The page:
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Worn Out & Welcomes

Friends to the End / The Butt of the Joke

Something i’d realized long before i started recovery was that i’d used up all my old friends. My binges had been so taxing, my behavior so exasperating that people i was close to no longer wanted to be close to me.

While those people are less afraid of me now, i still don’t get invited to their parties. While not an outcast, i’m still not accepted.

Of course there are people bound by love to suffer me like a disease, and i bear no animosity against those who turned their backs on me after i stabbed it several times over. i have the life i deserve.

There is a room, however, where i am always welcome. Where people can truly appreciate me because they, too, have escaped the personal apocalypses of their own making. There’s something about sharing hell with someone that forges the strongest bonds.

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About Al K Hall

Like a battered drinker or a punch drunk boxer, i am here for another round. For those of you who don’t know me, i’m a semi-professional writer on the rocks and a non-practicing alcoholic (if after 30 years of practicing, you still can't do something well, it's best to just give it up). For those of you who do know me, thanks for stopping by anyway and where’s the ten bucks you owe me? Welcome to my Bar None. A hole in the wall where we can hang out and trade the kind of stories you swap only when you’ve had one too many and either can’t find your way home or are afraid to. Hell, it’s cheaper than therapy and plus the pictures are prettier. Here we’ll crack open bottles and jokes and ‘last call’ are the only dirty words you’ll never hear. Pull up a stool and make yourselves at home. http://about.me/AlKHall

Posted on October 18, 2011, in Alcoholics Anonymous, Alcoholism, Lessons in Recovery, Recovery and tagged , , , , , , , . Bookmark the permalink. 8 Comments.

  1. sadder still are those who “befriended” you at your lowest point because
    They needed an excuse for their own bad behavior
    You were the sad comic relief of their evening

    I’ve never questioned why someone wanted to be my friend until they “suddenly” disappeared.

  2. Here Here Wayne. I was surprised at how many ‘friends’ I lost once I got clean. Being with them in that in between time ( not exactly sober, but sorta ) It was exhausting to watch the idiocy.

    Family though… they stick. I found out Family is larger and deeper than blood once I was clean. That was and is a blessing.

  3. That’s strange. The only friend I’ve lost is a pothead. I guess he liked me being a stupid as he was when we hung out. On the other hand, I find that drinking does not help me become friends as readily with other drinkers that I meet in the course of business. But oh well. With a stocked beer fridge at work and vodka in the freezer there, having drinking buddies at work would be a very bad thing for me.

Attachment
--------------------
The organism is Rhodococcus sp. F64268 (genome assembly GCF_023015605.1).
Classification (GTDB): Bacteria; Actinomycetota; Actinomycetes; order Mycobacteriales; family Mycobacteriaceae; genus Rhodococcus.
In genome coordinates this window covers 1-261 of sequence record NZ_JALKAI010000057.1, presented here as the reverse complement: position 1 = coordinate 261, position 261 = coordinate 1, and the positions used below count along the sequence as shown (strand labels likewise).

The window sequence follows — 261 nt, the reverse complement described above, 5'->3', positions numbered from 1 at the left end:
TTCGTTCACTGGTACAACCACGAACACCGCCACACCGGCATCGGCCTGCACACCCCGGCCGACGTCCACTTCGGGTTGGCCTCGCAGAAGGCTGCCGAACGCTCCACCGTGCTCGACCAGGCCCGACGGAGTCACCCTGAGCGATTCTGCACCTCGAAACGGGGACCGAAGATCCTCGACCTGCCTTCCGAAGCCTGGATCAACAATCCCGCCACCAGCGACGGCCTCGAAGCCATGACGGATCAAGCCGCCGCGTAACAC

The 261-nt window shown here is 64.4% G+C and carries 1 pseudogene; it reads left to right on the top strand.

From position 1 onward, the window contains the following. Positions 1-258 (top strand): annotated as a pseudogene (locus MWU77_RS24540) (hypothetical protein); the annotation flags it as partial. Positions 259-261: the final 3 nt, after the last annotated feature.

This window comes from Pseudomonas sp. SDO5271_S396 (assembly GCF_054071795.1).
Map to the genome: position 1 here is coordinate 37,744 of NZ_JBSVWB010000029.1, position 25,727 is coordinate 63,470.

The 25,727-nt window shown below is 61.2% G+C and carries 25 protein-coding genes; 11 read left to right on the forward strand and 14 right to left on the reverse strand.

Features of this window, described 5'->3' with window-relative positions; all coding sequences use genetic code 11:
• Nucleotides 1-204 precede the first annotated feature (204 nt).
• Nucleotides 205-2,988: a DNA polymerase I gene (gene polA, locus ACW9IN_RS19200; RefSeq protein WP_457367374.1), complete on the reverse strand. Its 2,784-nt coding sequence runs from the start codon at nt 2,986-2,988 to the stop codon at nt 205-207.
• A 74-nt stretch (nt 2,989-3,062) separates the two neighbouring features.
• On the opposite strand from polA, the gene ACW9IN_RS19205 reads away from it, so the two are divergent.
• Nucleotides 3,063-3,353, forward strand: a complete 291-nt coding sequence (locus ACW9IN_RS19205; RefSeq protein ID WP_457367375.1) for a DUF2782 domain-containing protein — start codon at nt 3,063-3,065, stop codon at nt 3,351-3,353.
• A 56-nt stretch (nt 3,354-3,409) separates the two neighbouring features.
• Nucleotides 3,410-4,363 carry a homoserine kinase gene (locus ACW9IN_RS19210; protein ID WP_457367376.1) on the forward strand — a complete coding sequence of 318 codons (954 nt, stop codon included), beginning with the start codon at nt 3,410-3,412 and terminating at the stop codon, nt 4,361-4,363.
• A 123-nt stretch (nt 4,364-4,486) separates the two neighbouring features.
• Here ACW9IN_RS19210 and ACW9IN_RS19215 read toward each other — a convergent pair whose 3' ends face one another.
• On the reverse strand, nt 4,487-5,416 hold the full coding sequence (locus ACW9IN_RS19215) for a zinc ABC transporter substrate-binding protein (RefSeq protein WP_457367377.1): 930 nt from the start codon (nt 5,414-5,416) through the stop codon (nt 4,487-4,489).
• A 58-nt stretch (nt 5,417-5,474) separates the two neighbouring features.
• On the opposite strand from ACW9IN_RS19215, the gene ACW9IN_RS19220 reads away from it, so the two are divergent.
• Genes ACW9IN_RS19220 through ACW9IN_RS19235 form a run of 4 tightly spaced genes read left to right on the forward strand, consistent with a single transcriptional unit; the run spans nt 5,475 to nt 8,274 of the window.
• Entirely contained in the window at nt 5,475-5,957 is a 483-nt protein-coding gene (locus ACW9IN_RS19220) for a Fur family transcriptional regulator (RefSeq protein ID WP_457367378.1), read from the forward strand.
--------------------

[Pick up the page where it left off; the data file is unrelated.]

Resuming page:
• ITSB!

      Sorry, i think i was a little vague in my post. What i was getting at is that i lost my friends when i was drinking because i acted like an asshole. Now that i’m not drinking, they’re warming up to me but i’m still not invited to their parties and stuff. That said, the people in AA are becoming my new inner circle and that works out well because we’ve got lots in common.

      Keep coming back, brother,

      Al K Hall

      • Oh, I see. Reading that again, it makes sense.

        My biggest fear when I quit drinking is that I would lose my friends (including the ones I used to binge with). What I found is that they are happier to see me since I was as much a trigger to them to drink as they were to me. I hadn’t “used them up” but they had grown weary of my excessive consumption and my need to be taken care of at the end of the evening.

        Hell, just last week a friend of mine from high school and college came to town and wanted to hang out for the afternoon. He hadn’t known I quit drinking. Somehow the subject came up and he told me he was thinking about quitting too but was conflicted. (I’m sure you’re very aware of the conflict). Anyway, he had made plans to see a concert for the evening but did not invite me along because he was afraid we’d drink too much together. When he saw that I had stopped and demonstrated it by having an O’Doull’s when we visited Jumbo’s Clown Room, he invited me along.

        So… It takes time for the memories of your drinking binges to fade with your friends and knowledge of your sobriety to kick in; they might worry you’ll relapse at their parties. Once they know you’ve been dry for 9 months, and are unlikely to binge at their parties, I’m sure they’ll warm up.

        There was a reason they liked you in the first place and it wasn’t because you were a drunk.

        • i’m sure you’re right that once they see how well behaved i’ve become, i’ll start to get out more. And that was a really cool thing you said about there being a reason we became friends in the first place. Thanks for that.

          Keep coming back, please,

          Al K Hall

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